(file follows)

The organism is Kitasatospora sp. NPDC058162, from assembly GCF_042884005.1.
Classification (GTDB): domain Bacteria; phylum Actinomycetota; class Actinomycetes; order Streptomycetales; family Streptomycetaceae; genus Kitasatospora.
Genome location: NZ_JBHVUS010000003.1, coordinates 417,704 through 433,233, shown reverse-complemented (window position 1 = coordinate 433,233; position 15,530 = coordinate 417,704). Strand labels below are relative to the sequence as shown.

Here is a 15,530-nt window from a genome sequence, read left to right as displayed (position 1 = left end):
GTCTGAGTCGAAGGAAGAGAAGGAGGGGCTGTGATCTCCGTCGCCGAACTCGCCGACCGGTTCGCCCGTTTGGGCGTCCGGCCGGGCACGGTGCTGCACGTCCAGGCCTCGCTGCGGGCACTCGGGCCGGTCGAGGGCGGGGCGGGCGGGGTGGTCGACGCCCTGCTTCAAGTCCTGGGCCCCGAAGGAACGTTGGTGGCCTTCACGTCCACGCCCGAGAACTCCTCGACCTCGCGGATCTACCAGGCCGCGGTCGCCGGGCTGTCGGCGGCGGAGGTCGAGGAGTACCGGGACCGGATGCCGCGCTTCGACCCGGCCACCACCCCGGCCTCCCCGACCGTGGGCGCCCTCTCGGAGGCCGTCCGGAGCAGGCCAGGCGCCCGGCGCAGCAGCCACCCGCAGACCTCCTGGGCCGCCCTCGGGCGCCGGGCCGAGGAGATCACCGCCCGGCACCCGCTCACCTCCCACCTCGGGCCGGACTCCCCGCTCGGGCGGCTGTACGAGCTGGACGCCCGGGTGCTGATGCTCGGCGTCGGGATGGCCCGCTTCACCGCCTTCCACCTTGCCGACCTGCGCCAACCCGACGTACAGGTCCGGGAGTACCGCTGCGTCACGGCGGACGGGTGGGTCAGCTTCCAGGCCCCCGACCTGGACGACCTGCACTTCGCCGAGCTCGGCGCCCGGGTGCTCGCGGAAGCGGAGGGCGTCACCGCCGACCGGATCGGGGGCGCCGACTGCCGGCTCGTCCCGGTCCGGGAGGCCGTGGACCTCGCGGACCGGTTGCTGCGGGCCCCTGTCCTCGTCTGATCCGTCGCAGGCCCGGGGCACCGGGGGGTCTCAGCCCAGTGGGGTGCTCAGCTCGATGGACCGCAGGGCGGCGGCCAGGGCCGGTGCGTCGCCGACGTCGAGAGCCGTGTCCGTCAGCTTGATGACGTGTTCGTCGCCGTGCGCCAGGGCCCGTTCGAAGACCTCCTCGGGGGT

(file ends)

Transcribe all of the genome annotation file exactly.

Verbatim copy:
The organism is Kitasatospora sp. NPDC058162, from assembly GCF_042884005.1.
Classification (GTDB): domain Bacteria; phylum Actinomycetota; class Actinomycetes; order Streptomycetales; family Streptomycetaceae; genus Kitasatospora.
Genome location: NZ_JBHVUS010000003.1, coordinates 417,704 through 433,233, shown reverse-complemented (window position 1 = coordinate 433,233; position 15,530 = coordinate 417,704). Strand labels below are relative to the sequence as shown.

Here is a 15,530-nt window from a genome sequence, read left to right as displayed (position 1 = left end):
GTCTGAGTCGAAGGAAGAGAAGGAGGGGCTGTGATCTCCGTCGCCGAACTCGCCGACCGGTTCGCCCGTTTGGGCGTCCGGCCGGGCACGGTGCTGCACGTCCAGGCCTCGCTGCGGGCACTCGGGCCGGTCGAGGGCGGGGCGGGCGGGGTGGTCGACGCCCTGCTTCAAGTCCTGGGCCCCGAAGGAACGTTGGTGGCCTTCACGTCCACGCCCGAGAACTCCTCGACCTCGCGGATCTACCAGGCCGCGGTCGCCGGGCTGTCGGCGGCGGAGGTCGAGGAGTACCGGGACCGGATGCCGCGCTTCGACCCGGCCACCACCCCGGCCTCCCCGACCGTGGGCGCCCTCTCGGAGGCCGTCCGGAGCAGGCCAGGCGCCCGGCGCAGCAGCCACCCGCAGACCTCCTGGGCCGCCCTCGGGCGCCGGGCCGAGGAGATCACCGCCCGGCACCCGCTCACCTCCCACCTCGGGCCGGACTCCCCGCTCGGGCGGCTGTACGAGCTGGACGCCCGGGTGCTGATGCTCGGCGTCGGGATGGCCCGCTTCACCGCCTTCCACCTTGCCGACCTGCGCCAACCCGACGTACAGGTCCGGGAGTACCGCTGCGTCACGGCGGACGGGTGGGTCAGCTTCCAGGCCCCCGACCTGGACGACCTGCACTTCGCCGAGCTCGGCGCCCGGGTGCTCGCGGAAGCGGAGGGCGTCACCGCCGACCGGATCGGGGGCGCCGACTGCCGGCTCGTCCCGGTCCGGGAGGCCGTGGACCTCGCGGACCGGTTGCTGCGGGCCCCTGTCCTCGTCTGATCCGTCGCAGGCCCGGGGCACCGGGGGGTCTCAGCCCAGTGGGGTGCTCAGCTCGATGGACCGCAGGGCGGCGGCCAGGGCCGGTGCGTCGCCGACGTCGAGAGCCGTGTCCGTCAGCTTGATGACGTGTTCGTCGCCGTGCGCCAGGGCCCGTTCGAAGACCTCCTCGGGGGT